Naturally, that’s the wild card class because I haven’t taught it before and I know nothing about first year history students. Or history. By the time I picked up the projector and walked what I can only assume was a mile and a half to the other side of the building, I was ten minutes late, and after we all shuffled into the classroom and the students crowded themselves into seats against the back wall, I realized I had no idea how to work the damn video projector. I looked at it dubiously and poked some buttons on the top.

“Any of you guys know how to work this thing?” It wouldn’t be the first time students have rescued me from dysfunctional technology. They look at me like I’m a weirdo. I give them a writing assignment while I try to figure out the projector box thing. It takes me twenty minutes to get it to work.

Getting behind schedule results in a domino effect; I’m ten minutes late to every class for the rest of the day. In my next class, second year translation, the first slide of my PowerPoint is “Come to class on time.” #fail

Halfway through the class, I notice my laptop battery is at less than 10% and I have no power cord. Why didn’t I bring a charger on a day when I’m at school for twelve hours straight? Maybe I thought the laptop faires would come help me out, I don’t know. It wouldn’t be so bad, but this isn’t my last class of the day. I have one more second year class, and the whole lesson plan is in a PowerPoint. Merde.

In the ten minutes before I show up late, I try to figure out how I’m going to get through a 90 minute class with no materials. I can do the introduction without it, and I can do the grammar activity without it. The problem is that the bulk of the lesson revolves around two videos that I now can’t show.

I fell back on a packet of grammar quizzes in my bag that I had intended to do with an earlier class, but then I’d changed my mind and decided grammar on the very first day might be off-putting. I was worried about how it would go over, but it ended up being a good refresher. They did pretty well on most of it, which I hoped helped build their confidence, but they were stumped by “either” and “neither” (I sang them a little Ella Fitzgerald and got blank stares) and phrasal verbs (Throw the sandwich? Throw out the sandwich? Throw up the sandwich?)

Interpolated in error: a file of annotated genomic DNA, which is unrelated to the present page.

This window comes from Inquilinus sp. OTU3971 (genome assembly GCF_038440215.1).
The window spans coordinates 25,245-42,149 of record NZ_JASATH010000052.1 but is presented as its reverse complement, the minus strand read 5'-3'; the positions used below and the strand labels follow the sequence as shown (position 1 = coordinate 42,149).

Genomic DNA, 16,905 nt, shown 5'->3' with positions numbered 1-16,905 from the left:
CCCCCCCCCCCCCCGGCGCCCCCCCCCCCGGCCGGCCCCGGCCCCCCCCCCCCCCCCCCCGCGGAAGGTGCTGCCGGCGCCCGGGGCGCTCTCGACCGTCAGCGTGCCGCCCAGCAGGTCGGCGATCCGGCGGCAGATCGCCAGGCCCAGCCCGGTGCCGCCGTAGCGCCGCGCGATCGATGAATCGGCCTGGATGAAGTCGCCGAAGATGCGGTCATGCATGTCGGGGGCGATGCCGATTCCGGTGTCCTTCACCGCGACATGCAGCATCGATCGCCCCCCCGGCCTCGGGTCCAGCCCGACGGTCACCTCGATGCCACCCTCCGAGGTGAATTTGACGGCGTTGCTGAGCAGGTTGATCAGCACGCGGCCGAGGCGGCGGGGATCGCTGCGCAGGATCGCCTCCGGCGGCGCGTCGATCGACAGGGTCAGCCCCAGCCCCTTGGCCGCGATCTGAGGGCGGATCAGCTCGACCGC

I went home feeling energized and exhausted at the same time. Sometimes Thursdays are bad go-home-with-a-migraine days, but this one was pretty good. If the rest of the semester goes as well as the first week, I have no complaints. Even though I have less time to work on projects I started over the summer, it’s nice to be back into the routine of teaching.

Well, I say that now. Talk to me in a few weeks when I’m grading 400 midterm exams, and I might tell you a different story.

Are any of you teachers (or students)? How was your first week of school?

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La rentrée, 2015

It’s September, which is la rentrée around here – back to work, back to school time. I’m torn between being excited about a new season and a new school year (geek alert) and feeling bummed about the end of vacation. (Actually, it’s more like a “I didn’t get nearly enough stuff done this summer” kind of panic.)

I had a great time in Spain and the north of France but I’m happy to be home in Lyon in our apartment. I love to travel but coming home is such a nice feeling. I sometimes say that if I were single I would give up my apartment for the summer and travel (for some reason I usually envision myself taking the train all around Italy) but I don’t know if I would enjoy that for weeks on end in reality. Maybe if my accommodations were a little more luxe!